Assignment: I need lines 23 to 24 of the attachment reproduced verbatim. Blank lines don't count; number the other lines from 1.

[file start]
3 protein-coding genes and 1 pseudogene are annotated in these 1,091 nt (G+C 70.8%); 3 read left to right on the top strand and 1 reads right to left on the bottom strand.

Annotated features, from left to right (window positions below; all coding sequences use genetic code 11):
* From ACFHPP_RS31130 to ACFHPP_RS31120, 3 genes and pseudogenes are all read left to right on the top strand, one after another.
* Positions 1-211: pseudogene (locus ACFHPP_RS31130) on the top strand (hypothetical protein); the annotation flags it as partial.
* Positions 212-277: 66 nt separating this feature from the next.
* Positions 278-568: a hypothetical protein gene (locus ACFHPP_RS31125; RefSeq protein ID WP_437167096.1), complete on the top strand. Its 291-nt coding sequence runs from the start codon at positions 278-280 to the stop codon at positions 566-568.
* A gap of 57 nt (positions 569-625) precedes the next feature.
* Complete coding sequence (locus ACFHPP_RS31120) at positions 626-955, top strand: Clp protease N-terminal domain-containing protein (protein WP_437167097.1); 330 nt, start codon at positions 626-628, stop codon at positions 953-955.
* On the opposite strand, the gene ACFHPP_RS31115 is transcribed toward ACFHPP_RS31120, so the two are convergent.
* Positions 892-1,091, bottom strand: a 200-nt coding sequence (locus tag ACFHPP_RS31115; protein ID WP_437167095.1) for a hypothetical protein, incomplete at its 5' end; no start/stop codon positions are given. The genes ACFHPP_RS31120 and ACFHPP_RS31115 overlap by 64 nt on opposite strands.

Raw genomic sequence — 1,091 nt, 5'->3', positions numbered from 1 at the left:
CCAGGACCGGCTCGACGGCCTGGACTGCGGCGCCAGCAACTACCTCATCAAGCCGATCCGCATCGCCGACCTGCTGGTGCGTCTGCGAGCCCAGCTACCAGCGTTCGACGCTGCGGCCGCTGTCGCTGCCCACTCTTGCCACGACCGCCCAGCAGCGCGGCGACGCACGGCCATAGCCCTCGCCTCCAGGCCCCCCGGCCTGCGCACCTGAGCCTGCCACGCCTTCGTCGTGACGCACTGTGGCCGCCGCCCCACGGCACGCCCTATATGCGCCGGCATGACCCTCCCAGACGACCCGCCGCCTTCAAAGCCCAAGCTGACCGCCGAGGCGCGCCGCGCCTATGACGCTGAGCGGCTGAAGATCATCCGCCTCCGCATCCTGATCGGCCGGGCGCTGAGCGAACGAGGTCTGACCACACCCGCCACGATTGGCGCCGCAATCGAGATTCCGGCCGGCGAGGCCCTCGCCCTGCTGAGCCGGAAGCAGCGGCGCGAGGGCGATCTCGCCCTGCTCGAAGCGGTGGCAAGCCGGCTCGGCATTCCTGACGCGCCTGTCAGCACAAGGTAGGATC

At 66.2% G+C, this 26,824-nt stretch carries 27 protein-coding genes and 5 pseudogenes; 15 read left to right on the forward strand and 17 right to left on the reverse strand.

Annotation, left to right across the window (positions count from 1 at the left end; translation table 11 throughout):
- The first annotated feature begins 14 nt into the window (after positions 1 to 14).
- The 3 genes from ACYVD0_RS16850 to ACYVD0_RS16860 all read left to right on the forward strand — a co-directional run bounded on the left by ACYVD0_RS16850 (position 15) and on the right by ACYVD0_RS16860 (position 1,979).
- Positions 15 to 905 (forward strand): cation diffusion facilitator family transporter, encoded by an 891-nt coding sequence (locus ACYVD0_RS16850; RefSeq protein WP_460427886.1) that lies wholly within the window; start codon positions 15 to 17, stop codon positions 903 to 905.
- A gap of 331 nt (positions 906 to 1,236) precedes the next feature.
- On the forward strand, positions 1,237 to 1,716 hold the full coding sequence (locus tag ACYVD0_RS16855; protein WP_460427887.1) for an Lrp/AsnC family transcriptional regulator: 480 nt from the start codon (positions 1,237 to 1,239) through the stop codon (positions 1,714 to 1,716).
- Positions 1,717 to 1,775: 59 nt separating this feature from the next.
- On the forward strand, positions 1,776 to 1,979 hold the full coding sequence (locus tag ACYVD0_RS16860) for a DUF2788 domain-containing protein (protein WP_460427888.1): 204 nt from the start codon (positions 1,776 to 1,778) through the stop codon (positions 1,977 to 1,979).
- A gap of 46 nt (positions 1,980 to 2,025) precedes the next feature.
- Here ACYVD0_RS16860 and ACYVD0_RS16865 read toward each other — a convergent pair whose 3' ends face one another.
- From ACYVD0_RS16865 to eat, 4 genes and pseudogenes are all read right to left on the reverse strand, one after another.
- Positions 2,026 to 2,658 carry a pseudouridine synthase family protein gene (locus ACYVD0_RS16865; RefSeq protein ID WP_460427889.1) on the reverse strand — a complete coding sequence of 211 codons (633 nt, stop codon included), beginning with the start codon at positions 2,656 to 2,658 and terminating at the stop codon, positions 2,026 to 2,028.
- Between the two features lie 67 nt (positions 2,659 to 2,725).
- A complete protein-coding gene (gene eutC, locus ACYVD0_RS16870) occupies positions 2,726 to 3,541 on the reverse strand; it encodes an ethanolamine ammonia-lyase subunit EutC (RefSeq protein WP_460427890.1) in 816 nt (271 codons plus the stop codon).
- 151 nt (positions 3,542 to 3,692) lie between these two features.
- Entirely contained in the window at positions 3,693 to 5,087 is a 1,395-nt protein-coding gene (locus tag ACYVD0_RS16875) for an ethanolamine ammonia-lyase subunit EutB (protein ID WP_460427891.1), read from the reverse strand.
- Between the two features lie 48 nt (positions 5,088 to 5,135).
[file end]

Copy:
- Here ACYVD0_RS16860 and ACYVD0_RS16865 read toward each other — a convergent pair whose 3' ends face one another.
- From ACYVD0_RS16865 to eat, 4 genes and pseudogenes are all read right to left on the reverse strand, one after another.